One of the sectors hardest hit by the coronavirus epidemic in Japan has been the pachinko business. When the state of emergency came into effect on April 7, most pachinko parlors judged that maintaining social distancing wouldn’t be possible and opted to shut up shop until the lockdown was lifted. But several parlors in the Kansai region refused to close, saying that it would drive them into bankruptcy.
To help small businesses like pachinko parlors stave off bankruptcy, the Tokyo metropolitan government offered up to 1 million yen to those that abided by its request to shut up shop. Given that some operators pay more than that in rent alone, it’s questionable how much help this was in cushioning the blow to their finances.
Having said that, pachinko is an incredibly lucrative business. Nearly half of all leisure time in Japan is spent in pachinko parlors and one in 11 people plays it once a week. The business is worth U.S. $200 billion per year, which is the equivalent of 4% of Japan’s annual GDP. That's 30 times what Las Vegas makes from gambling every year and double the size of Japan’s export car industry. Indeed, pachinko employs more people than all of Japan’s car manufacturers put together.
What’s the appeal? Donald Richie once described pachinko as a kind of ‘cut-rate Zen’. Working life in Japan can be oppressive and people need an escape. Pachinko serves as a blessed relief from the stress of the workplace, and the diminutive proportions of the typical Japanese home. In the repetitive clatter of thousands of shiny silver balls, fans find the mindless emptiness that Japanese society so rarely permits them.
The game (if it can be called that) is like a cross between a pinball machine and a fruit machine. It has its origins in American "bagatelle" pinball, which first came to Japan in the 1920s. It became a fixture in sweet shops, where it was given the nickname pachi pachi in reference to the pinging sound of the ball.
In the 1930s, the board was put upright, enlarged and more adults started playing. But it was only after WW2, when there was an excess of metal ball bearings and a dearth of other forms of entertainment, that pachinko became really popular. In the 1980s, the business embraced the techno-futuristic carnival, introducing electronic games. Parlors became much noisier and much more colorful, good places to zone out for an hour or two on the way between work and home.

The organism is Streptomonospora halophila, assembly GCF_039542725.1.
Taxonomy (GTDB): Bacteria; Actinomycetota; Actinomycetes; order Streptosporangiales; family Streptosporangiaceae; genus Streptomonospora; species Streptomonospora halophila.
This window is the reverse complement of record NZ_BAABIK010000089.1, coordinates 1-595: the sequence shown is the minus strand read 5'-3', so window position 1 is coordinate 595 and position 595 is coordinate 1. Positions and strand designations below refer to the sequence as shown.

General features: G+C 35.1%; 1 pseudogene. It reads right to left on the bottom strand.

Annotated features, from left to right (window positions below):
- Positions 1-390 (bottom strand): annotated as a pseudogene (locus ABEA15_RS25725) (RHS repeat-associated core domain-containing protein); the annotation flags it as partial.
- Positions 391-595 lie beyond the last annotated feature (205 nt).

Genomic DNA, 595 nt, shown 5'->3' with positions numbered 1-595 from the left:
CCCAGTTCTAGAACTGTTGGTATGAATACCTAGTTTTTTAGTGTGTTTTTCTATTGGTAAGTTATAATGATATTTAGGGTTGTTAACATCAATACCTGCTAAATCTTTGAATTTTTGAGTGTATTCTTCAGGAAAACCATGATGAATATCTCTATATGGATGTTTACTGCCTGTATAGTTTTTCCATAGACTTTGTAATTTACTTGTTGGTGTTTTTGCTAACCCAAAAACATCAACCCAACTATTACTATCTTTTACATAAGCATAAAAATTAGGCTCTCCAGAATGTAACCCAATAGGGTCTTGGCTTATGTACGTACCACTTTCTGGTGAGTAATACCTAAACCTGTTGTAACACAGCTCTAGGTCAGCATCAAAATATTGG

Devotees will tell you otherwise, but in truth there’s not much skill involved in playing pachinko. It used to be more like pinball – the direction of the ball was determined by how much force you put into the trigger – but these days, it’s all down to luck. Get the ball in the hole and you win more balls. Typically, you get 125 balls for 500 yen, so each ball costs four yen.
In theory, gambling is illegal in Japan, but the pachinko parlors have found a way to circumvent the law. At the end of the night, you feed your balls into a machine that issues you a ticket. Then you head to the TUC shop around the corner, where you exchange your ticket for cash.
Perhaps it’s the lack of skill involved that makes it so compulsive. A study conducted in 1999 found that 29% of players thought of themselves as having a pachinko addiction and 30% often borrowed money in order to keep playing.
Now that things are getting back to normal, parlors are re-opening. To date, only hardcore enthusiasts have ventured back. Much like Japan's population, pachinko is aging, and the number of parlors is shrinking. There are nearly a third fewer than there were in 2005, and parlors are struggling to attract younger players, who would rather play video games. With or without the coronavirus, pachinko is in decline, which is probably no bad thing.
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